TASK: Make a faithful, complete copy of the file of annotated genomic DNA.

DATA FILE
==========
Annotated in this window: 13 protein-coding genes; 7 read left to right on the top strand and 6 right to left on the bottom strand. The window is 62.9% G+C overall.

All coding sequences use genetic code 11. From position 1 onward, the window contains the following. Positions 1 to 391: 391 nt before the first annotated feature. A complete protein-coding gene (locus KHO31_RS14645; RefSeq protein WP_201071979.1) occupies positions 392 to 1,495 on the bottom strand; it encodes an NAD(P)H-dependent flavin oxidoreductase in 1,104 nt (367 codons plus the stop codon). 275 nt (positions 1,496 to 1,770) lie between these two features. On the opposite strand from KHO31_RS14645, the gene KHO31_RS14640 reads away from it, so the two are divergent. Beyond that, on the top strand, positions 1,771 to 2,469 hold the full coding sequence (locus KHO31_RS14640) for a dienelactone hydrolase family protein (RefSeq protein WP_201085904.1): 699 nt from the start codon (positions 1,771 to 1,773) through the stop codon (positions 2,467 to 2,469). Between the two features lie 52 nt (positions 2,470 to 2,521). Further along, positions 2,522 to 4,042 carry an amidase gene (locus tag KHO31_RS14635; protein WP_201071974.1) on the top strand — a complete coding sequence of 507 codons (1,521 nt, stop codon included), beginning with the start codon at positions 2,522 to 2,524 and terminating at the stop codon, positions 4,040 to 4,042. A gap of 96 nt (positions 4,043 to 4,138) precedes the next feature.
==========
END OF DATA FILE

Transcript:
Annotated in this window: 13 protein-coding genes; 7 read left to right on the top strand and 6 right to left on the bottom strand. The window is 62.9% G+C overall.

All coding sequences use genetic code 11. From position 1 onward, the window contains the following. Positions 1 to 391: 391 nt before the first annotated feature. A complete protein-coding gene (locus KHO31_RS14645; RefSeq protein WP_201071979.1) occupies positions 392 to 1,495 on the bottom strand; it encodes an NAD(P)H-dependent flavin oxidoreductase in 1,104 nt (367 codons plus the stop codon). 275 nt (positions 1,496 to 1,770) lie between these two features. On the opposite strand from KHO31_RS14645, the gene KHO31_RS14640 reads away from it, so the two are divergent. Beyond that, on the top strand, positions 1,771 to 2,469 hold the full coding sequence (locus KHO31_RS14640) for a dienelactone hydrolase family protein (RefSeq protein WP_201085904.1): 699 nt from the start codon (positions 1,771 to 1,773) through the stop codon (positions 2,467 to 2,469). Between the two features lie 52 nt (positions 2,470 to 2,521). Further along, positions 2,522 to 4,042 carry an amidase gene (locus tag KHO31_RS14635; protein WP_201071974.1) on the top strand — a complete coding sequence of 507 codons (1,521 nt, stop codon included), beginning with the start codon at positions 2,522 to 2,524 and terminating at the stop codon, positions 4,040 to 4,042. A gap of 96 nt (positions 4,043 to 4,138) precedes the next feature.